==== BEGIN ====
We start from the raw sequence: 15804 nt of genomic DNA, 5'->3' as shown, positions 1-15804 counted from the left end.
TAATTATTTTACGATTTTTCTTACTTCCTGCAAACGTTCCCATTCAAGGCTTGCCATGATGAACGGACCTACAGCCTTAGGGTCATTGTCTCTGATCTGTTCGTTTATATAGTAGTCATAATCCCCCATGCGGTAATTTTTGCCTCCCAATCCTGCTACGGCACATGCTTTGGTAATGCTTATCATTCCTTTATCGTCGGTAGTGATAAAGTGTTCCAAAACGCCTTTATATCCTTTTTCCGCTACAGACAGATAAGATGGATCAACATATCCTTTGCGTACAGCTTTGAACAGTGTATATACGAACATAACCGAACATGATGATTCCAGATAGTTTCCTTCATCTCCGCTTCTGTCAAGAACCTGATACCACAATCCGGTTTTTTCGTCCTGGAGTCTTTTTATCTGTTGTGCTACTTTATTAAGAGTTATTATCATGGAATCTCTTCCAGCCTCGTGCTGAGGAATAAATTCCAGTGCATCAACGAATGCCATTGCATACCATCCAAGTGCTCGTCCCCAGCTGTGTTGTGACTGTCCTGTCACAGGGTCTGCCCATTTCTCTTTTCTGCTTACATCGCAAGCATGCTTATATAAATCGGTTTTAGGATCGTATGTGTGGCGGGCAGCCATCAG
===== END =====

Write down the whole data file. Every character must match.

We start from the raw sequence: 15804 nt of genomic DNA, 5'->3' as shown, positions 1-15804 counted from the left end.
TAATTATTTTACGATTTTTCTTACTTCCTGCAAACGTTCCCATTCAAGGCTTGCCATGATGAACGGACCTACAGCCTTAGGGTCATTGTCTCTGATCTGTTCGTTTATATAGTAGTCATAATCCCCCATGCGGTAATTTTTGCCTCCCAATCCTGCTACGGCACATGCTTTGGTAATGCTTATCATTCCTTTATCGTCGGTAGTGATAAAGTGTTCCAAAACGCCTTTATATCCTTTTTCCGCTACAGACAGATAAGATGGATCAACATATCCTTTGCGTACAGCTTTGAACAGTGTATATACGAACATAACCGAACATGATGATTCCAGATAGTTTCCTTCATCTCCGCTTCTGTCAAGAACCTGATACCACAATCCGGTTTTTTCGTCCTGGAGTCTTTTTATCTGTTGTGCTACTTTATTAAGAGTTATTATCATGGAATCTCTTCCAGCCTCGTGCTGAGGAATAAATTCCAGTGCATCAACGAATGCCATTGCATACCATCCAAGTGCTCGTCCCCAGCTGTGTTGTGACTGTCCTGTCACAGGGTCTGCCCATTTCTCTTTTCTGCTTACATCGCAAGCATGCTTATATAAATCGGTTTTAGGATCGTATGTGTGGCGGGCAGCCATCAG